a dreadful fire

On Monday last at the General Quarter Sessions for the Peace, held for this Borough, John Davis, convicted of stealing a quantity of needles out of the shop of Mr. Bracebridge, grocer, was ordered to be imprisoned for six weeks and publickly whipt; Sarah Irish, convicted of stealing a cloak was ordered to be publickly whipt and imprisoned for three weeks. Another young lad for stealing a great coat was ordered to be privately whipt.
++On Thursday morning last, about three o’clock, a dreadful fire broke out in a stable belonging to Mr. William Clarke, carrier, in this town, which burnt for some time with great fury, and totally consumed the same, but was happily extinguished before it communicated to any other house or outhouses, though adjoining the Lion and Lamb, and Dolphin Inn stables, also to the outhouses of Mr. Partridge, a grocer, whose warehouse, close to the stable wall, was filled with pitch, tar, oil, hemp, and other combustible matter, and above stairs several barrels of gunpowder. Mr. Chambers, Mayor of this Borough, was very active and vigilant on the occasion, not only in assisting to bring the Engines, but in giving directions and preserving order among the populace; as was Captain Lewis of the dragoons, who caused the drum to beat to arms, and with the assistance of the soldiers, contributed greatly to the preservation of the adjoining buildings. Mr. Partridge, Mrs. Partridge, with a young child, Mr. Jackson, a gentleman who lodges there, the maid of the house, &c., upon the first alarm, ran naked into the street, and with their cries raised the neighbourhood. During the time the fire was at the height, and when every instant the powder was expected to blow up the house, Mrs. Partridge burst open the powder room door, and other persons following her, she got it removed.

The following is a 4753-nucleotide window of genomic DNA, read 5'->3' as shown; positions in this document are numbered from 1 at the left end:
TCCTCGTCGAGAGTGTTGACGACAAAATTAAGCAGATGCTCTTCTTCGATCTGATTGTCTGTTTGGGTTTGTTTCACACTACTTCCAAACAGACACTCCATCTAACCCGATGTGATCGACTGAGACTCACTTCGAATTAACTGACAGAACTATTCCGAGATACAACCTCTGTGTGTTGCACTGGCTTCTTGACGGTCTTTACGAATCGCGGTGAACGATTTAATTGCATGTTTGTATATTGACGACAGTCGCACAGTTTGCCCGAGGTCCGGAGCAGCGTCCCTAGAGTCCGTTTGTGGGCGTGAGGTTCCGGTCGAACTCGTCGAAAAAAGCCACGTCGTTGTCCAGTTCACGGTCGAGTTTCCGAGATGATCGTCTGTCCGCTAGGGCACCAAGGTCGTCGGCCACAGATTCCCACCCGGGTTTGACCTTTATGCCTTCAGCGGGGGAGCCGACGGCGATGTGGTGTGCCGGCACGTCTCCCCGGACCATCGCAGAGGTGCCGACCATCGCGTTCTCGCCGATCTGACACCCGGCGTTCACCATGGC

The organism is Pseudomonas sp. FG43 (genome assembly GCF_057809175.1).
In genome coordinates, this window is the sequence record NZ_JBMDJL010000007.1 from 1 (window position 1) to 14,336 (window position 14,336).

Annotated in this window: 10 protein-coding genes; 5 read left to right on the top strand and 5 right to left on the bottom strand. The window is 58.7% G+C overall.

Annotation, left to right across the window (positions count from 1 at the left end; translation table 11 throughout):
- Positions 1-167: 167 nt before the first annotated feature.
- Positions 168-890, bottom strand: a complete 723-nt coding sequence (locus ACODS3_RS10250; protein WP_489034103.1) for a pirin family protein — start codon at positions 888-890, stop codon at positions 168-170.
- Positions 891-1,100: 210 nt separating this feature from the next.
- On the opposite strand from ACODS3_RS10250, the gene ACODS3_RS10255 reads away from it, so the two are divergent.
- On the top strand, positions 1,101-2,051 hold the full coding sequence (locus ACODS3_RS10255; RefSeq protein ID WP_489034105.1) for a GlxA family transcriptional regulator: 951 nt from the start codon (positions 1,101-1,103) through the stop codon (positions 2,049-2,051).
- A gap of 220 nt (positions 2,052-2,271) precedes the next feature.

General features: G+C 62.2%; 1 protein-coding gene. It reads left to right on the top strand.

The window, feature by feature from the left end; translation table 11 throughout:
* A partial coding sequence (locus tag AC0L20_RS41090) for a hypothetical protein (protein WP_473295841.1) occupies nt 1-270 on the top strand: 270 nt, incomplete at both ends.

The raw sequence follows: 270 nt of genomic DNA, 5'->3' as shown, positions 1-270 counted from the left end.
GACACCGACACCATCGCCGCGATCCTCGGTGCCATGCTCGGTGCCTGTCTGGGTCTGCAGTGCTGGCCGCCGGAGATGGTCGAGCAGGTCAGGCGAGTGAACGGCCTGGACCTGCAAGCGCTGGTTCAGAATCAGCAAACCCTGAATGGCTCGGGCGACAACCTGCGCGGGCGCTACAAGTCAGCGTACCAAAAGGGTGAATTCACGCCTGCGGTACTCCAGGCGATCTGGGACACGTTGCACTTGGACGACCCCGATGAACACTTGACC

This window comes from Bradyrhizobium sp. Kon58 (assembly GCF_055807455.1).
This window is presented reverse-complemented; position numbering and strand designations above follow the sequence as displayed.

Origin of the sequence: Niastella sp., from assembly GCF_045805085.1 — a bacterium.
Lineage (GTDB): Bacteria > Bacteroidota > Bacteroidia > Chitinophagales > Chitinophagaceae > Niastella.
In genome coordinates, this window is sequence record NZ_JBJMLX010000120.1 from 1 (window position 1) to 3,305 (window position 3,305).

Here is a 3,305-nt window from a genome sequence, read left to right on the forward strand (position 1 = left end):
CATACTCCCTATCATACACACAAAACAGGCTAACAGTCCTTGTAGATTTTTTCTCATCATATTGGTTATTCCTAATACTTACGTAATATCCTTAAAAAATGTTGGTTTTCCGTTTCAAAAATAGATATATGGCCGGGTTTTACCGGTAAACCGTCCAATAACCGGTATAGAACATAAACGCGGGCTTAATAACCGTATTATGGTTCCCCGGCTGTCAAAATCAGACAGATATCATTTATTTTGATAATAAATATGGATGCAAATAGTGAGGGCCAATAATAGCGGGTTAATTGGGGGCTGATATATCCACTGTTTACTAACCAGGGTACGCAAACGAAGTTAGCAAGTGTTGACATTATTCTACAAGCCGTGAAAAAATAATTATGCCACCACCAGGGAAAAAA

++This accident is said to have been occasioned by one of Mr. Clarke’s servants leaving a lighted candle in the stable, sticking against the wall.
++On Monday the 29th of December last died in our County Gaol, the noted Martha Kelly, who having for a number of years followed the calling of taking horses from waggons, insomuch that her name became famous, and was at one time the terror of all the waggoners and farmers in this and several adjacent counties, baffling all the efforts and overpowering every thing that stood before her, till encountering with Major Burleton, she was stopt in her career, and the county rescued from their fears by her being committed to Bridewell on 27th August 1762, from which place she found bail (and again got at liberty) to appear at the next General Quarter Sessions of the Peace for the said county, which on the 5th of October following committed her to the above gaol, where she died as aforesaid.